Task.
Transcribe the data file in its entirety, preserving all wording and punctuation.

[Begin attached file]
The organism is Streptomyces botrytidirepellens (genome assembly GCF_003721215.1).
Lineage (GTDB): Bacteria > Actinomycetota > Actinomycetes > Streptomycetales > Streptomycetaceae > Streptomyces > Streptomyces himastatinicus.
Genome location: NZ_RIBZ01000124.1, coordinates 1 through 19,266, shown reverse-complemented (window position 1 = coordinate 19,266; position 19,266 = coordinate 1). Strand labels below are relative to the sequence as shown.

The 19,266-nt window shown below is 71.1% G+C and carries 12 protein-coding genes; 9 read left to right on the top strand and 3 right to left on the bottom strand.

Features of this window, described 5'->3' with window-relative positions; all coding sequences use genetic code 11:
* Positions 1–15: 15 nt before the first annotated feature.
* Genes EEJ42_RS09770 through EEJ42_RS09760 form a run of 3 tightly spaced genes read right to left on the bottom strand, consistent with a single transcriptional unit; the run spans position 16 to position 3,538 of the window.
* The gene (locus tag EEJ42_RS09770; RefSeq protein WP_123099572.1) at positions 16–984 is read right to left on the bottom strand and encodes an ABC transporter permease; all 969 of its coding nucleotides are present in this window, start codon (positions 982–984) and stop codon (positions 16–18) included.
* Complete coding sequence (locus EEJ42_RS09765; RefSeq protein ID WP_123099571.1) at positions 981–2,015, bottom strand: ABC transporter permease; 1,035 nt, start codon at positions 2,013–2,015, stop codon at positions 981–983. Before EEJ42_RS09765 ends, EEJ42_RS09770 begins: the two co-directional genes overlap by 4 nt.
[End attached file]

The organism is Streptomyces botrytidirepellens (genome assembly GCF_003721215.1).
Lineage (GTDB): Bacteria > Actinomycetota > Actinomycetes > Streptomycetales > Streptomycetaceae > Streptomyces > Streptomyces himastatinicus.
Genome location: NZ_RIBZ01000124.1, coordinates 1 through 19,266, shown reverse-complemented (window position 1 = coordinate 19,266; position 19,266 = coordinate 1). Strand labels below are relative to the sequence as shown.

The 19,266-nt window shown below is 71.1% G+C and carries 12 protein-coding genes; 9 read left to right on the top strand and 3 right to left on the bottom strand.

Features of this window, described 5'->3' with window-relative positions; all coding sequences use genetic code 11:
* Positions 1–15: 15 nt before the first annotated feature.
* Genes EEJ42_RS09770 through EEJ42_RS09760 form a run of 3 tightly spaced genes read right to left on the bottom strand, consistent with a single transcriptional unit; the run spans position 16 to position 3,538 of the window.
* The gene (locus tag EEJ42_RS09770; RefSeq protein WP_123099572.1) at positions 16–984 is read right to left on the bottom strand and encodes an ABC transporter permease; all 969 of its coding nucleotides are present in this window, start codon (positions 982–984) and stop codon (positions 16–18) included.
* Complete coding sequence (locus EEJ42_RS09765; RefSeq protein ID WP_123099571.1) at positions 981–2,015, bottom strand: ABC transporter permease; 1,035 nt, start codon at positions 2,013–2,015, stop codon at positions 981–983. Before EEJ42_RS09765 ends, EEJ42_RS09770 begins: the two co-directional genes overlap by 4 nt.